On the 1979 album Uncle Jam Wants You, George Clinton stated his mission loud and clear: he's here "Saving Dance Music From The Blahs." This succinct quote doesn't satisfactorily describe the length and breadth of Clinton's music. For a half century, Clinton has been THE MAN for a legion of fans who wanted some uncut funk, a slash of rock, a sprinkle of jazz or all of the above. You can believe Clinton when he says on his MySpace page: "I'm influenced by almost everything I've ever seen or heard".
Clinton was born in Kannapolis, North Carolina 22 July 1940 or 1941 (depending on which source you trust), and grew up in New Jersey.
He formed the doo-wop group The Parliaments in 1955 while working in a barbershop, and later moved them to Detroit to audition for Motown. The Parliaments ended up on the small independent label Revilot, but Clinton did obtain some work as a songwriter for Motown. The group had one hit in 1967 with the title track from their album I Wanna Testify. At the end of the 60s, Clinton was involved in a dispute with Revilot regarding The Parliaments name but he regained the legal right to use the name in 1969.
In the 70s,The Parliaments morphed into Parliament and Funkadelic. Clinton was then producing R&B influenced by Jimi Hendrix, James Brown, MC5, Sly & The Family Stone, Cream and Frank Zappa among others. Their concert audiences were treated to fantastic spectacle, including a life-sized spaceship - The Mothership - with myriad characters in futuristic costumes wandering around the stage. Funkadelic was more rock-oriented while Parliament was an outlet for experimenting with different styles of music and vocals, from funk to jazz to hints of opera. However, over the years the sound and personnel of the two groups have fused into one.
Clinton's first album release with the P-Funk crew was Funkadelic in 1970. However his most successful period on the charts was the late 70's: the 1976 Parliament album Mothership Connection achieved platinum status and produced three successful singles: the title track, "P-Funk (Wants To Get Funked Up)" and "Tear The Roof Off The Sucker." Their most successful single was 1978's "One Nation Under A Groove,"from the album of the same name. Then in 1979, the album Uncle Jam Wants You spawned the hit single "Not Just Knee Deep."
In 1980, Clinton experienced professional difficulties due to Polygram's acquisition of Parliament's label, Casablanca, and therefore the group's name. Retaining the same musicians he then performed under the name P-Funk Allstars. In 1982 Clinton signed to Capitol both as a solo artist and under P-Funk Allstars banner.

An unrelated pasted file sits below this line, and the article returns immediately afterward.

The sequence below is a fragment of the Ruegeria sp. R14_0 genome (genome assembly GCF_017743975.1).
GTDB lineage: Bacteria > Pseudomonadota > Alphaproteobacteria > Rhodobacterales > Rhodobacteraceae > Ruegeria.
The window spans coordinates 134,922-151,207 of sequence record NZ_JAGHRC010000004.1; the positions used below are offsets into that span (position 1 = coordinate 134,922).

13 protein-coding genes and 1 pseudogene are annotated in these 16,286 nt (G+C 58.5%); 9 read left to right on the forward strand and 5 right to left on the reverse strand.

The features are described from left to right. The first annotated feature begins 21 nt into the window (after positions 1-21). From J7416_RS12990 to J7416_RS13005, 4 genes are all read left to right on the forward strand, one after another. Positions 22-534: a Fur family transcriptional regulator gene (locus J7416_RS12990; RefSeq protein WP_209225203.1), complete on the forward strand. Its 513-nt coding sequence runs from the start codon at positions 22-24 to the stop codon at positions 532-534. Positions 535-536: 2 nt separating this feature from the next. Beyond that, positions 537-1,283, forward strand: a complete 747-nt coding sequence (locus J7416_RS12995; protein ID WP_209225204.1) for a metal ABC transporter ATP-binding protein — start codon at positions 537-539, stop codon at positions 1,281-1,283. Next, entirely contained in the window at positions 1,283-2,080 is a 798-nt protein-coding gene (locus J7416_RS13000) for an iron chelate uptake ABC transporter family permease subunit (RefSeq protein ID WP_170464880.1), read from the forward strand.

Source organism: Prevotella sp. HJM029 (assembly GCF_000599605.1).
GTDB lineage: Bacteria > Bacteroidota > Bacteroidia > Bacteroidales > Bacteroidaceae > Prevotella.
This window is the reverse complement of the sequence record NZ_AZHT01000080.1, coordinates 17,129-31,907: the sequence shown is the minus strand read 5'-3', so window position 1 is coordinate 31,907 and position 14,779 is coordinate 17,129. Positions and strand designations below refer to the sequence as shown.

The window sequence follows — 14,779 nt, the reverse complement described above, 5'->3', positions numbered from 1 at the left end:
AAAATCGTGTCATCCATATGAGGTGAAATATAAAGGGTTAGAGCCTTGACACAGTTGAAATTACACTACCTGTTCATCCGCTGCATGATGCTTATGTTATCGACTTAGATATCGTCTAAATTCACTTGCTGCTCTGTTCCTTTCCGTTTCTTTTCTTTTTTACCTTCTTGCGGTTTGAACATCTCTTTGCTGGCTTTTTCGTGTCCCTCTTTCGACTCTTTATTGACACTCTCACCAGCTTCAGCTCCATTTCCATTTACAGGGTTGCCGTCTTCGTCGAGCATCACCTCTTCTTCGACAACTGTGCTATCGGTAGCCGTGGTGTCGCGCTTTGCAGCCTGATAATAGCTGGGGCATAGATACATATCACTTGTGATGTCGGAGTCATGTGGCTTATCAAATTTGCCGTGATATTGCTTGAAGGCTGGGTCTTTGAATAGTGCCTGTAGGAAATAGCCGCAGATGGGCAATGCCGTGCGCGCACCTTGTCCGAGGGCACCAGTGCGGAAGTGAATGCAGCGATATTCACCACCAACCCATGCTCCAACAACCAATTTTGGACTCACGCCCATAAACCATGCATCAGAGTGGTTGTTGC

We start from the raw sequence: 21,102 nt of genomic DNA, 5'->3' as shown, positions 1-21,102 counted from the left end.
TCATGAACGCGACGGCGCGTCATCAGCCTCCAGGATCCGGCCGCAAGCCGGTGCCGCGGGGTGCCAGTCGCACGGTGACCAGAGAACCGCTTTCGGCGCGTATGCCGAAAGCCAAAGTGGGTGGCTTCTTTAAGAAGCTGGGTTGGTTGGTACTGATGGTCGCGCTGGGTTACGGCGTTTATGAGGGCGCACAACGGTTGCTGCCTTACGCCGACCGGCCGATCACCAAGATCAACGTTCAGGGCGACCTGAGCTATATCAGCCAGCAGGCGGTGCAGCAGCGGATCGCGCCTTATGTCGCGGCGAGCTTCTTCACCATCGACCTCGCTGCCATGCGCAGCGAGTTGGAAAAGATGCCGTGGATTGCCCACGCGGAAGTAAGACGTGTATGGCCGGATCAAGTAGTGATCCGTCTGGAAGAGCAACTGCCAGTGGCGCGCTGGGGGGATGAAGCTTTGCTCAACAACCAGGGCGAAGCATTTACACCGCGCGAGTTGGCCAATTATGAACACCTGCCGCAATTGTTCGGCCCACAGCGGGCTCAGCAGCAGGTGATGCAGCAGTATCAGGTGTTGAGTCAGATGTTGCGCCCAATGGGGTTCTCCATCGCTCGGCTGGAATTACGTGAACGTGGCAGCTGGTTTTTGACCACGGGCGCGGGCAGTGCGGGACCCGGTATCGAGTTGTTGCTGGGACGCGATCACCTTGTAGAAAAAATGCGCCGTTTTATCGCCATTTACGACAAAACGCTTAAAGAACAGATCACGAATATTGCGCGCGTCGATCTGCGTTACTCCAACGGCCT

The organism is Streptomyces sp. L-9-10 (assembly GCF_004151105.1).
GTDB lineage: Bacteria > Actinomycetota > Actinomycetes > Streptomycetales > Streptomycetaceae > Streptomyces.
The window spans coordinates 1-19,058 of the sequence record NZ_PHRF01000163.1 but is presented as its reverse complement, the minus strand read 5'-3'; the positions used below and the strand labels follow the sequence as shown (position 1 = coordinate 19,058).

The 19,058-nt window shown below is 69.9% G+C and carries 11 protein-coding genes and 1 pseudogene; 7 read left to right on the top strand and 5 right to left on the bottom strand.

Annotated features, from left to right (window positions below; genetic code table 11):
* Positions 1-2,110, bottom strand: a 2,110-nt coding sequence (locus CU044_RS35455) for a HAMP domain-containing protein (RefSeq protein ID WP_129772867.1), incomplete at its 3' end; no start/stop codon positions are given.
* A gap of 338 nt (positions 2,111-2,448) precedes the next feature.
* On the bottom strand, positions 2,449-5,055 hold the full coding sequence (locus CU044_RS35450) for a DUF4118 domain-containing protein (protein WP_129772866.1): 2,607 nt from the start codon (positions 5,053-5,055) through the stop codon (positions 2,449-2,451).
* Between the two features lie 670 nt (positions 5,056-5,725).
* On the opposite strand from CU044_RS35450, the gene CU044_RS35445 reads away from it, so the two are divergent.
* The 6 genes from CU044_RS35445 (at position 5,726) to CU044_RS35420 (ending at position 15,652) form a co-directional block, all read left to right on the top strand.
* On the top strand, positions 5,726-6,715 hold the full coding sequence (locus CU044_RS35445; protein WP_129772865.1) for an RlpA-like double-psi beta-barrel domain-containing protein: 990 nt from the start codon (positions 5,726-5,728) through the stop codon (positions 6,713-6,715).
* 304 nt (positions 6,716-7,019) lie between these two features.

During much of the three-year period from 1986 to 1989, Clinton became embroiled in further legal difficulties (the result of recording with 40 musicians under three different names for four different labels ). However, he kept going - in 1989, Clinton signed a contract with Prince's Paisley Park label and released his fifth solo studio album, The Cinderella Theory.
Clinton continued his varied workload during the 90s, including the Greatest Funkin' Hits album in 1996, on which he revisited old P-Funk hits with new-school rappers such as Digital Underground, Ice Cube, and Q-Tip. In 1997 Parliament-Funkadelic were inducted into the Rock and Roll Hall of Fame, and presented with a Lifetime Achievement award from the NAACP.
The early years of the noughties produced various live and greatest hits albums; additionally in 2005 the P-Funk Allstars offered up an album of new music called How late do u have 2bb4u r absent?
In 2008, Clinton is keeping the funk alive. His latest album, George Clinton and his Gangsters of Love, includes guests such as El Debarge, Carlos Santana, Sly Stone, and Red Hot Chilli Peppers. Songs like Marvin Gaye's "Aint That Peculiar," Barry White's "Never Never Gonna Give You Up" and Bobby Rydell's "Kissin' Time" are reworked - and Clinton sounds as fresh as ever. He continues to tour with varying P-Funk personnel (some of them from the original lineup), with concerts still averaging 3 hours.
Over the years, the P-Funk sound has influenced artists like Prince, Rick James, Red Hot Chilli Peppers, Cameo and Outkast. Clinton is also one of the most sampled musicians ever, reportedly second only to James Brown. His music has been featured in hits like De La Soul's "Me, Myself and I," which sampled "Not Just Knee Deep," and Snoop Dogg's "Who Am I (What's My Name)?" - one of the many songs to sample Clinton's "Atomic Dog."
The P-Funk AllStars celebrated their 40th anniversary this year - and to quote another George Clinton tune, this could be a Never Ending Story.
Carol Jack 2008